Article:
- Escalating US – Sino tensions hit risk sentiment and riskier Pakistani Rupee
- Oil jumps another 2% on 6th straight day of gains
- US initial jobless claims expected to be +2.4 million
- At 10:30 UTC, USD/PKR is trading at +0.4% at 161.20 >> Real time exchange rates
The Pakistani Rupee is moving lower versus the US Dollar on Thursday, after trading flat in the previous session. The Pakistani Rupee settled on Wednesday at 160.50, the same level that it had closed at on Tuesday.
At 10:30 UTC, USD/PKR is trading +0.4% higher at 161.20 a level not seen since 14th May. This is at the top end of the daily traded range of 159.70 – 161.20.
The Pakistani Rupee under pressure amid a broad risk off mood in the markets. Rising US -China tensions are weighing on risk sentiment sending investors in search of safe havens whilst pulling out of riskier investments such as the Pakistan Rupee.
President Trump has escalated rhetoric against China, suggesting that China’s leader Xi Jinping is behind the spread of “disinformation”. Up until now President Trump has maintained that he has a good relationship with Xi Jinping. However, his change in tone is unnerving investors.
A rise in the price of oil is also dragging on the Pakistani Rupee. West Texas Intermediate has jumped 2%, in its sixth straight day of gains. As economies across the globe ease lockdown measures, demand for oil is starting to pick up boosting its price. Higher oil prices are a negative for Pakistan’s economy.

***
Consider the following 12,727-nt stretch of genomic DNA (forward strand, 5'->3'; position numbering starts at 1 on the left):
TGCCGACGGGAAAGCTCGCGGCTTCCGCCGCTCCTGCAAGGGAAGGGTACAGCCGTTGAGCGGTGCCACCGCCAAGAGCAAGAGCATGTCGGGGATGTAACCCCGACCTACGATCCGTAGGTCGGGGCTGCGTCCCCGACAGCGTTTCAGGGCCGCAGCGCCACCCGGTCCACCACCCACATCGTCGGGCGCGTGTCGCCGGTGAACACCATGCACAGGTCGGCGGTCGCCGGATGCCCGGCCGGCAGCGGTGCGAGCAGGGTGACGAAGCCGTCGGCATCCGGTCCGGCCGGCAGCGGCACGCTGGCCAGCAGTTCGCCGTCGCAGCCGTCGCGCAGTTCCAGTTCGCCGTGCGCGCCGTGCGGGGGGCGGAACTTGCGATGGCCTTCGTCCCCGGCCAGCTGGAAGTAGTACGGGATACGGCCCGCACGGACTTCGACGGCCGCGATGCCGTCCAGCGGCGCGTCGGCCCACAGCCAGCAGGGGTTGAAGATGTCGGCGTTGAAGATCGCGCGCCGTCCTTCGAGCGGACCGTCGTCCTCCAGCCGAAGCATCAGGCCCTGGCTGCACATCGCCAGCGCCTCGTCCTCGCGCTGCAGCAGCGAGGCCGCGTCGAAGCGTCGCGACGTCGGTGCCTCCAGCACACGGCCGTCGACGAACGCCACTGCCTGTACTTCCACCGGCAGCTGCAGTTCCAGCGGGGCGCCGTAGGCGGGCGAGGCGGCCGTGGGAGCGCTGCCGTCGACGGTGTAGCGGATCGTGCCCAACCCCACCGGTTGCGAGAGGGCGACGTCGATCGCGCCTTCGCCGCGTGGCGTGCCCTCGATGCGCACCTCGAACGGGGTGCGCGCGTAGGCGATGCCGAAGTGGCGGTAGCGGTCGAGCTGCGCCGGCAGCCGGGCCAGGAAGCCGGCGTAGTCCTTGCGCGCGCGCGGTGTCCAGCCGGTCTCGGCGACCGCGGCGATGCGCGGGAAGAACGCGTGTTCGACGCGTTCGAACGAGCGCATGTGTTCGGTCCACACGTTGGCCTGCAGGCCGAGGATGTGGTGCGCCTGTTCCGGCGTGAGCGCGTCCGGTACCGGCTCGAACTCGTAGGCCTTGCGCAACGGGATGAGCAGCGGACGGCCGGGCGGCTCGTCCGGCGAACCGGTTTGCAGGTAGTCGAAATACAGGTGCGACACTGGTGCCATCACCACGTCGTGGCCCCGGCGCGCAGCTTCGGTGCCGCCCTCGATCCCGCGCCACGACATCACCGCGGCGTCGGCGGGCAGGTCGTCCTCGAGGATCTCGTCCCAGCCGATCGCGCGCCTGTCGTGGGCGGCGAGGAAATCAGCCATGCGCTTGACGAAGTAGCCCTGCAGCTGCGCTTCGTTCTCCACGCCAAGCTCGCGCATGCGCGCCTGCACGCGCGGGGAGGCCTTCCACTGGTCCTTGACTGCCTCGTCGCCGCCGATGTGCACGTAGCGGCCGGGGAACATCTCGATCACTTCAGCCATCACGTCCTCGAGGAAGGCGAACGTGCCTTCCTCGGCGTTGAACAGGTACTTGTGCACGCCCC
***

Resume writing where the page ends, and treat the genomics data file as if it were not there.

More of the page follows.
The US Dollar is moving higher in risk off trading, as investors seek out its safe haven properties. Attention will now turn towards the US economic calendar and the release of US initial jobless claims.
Analysts are expecting the number of Americans filing for unemployment claims to jump by another 2.4 million in the week ending 15th May. This would be the lowest increase in initial jobless claims since the start of the coronavirus crisis around 2 months ago.
The total number of Americans who have filed for initial jobless claims over the past 2 months is expected to reach 39 million, which equates to around 23.9% of the US workforce.
With the number of initial jobless claims slowing, attention will also swing towards continuing jobless claims. Any signs of hiring increasing as states reopen will be seen in declining continuous jobless claims. This week continuous claims are expected to continue rising.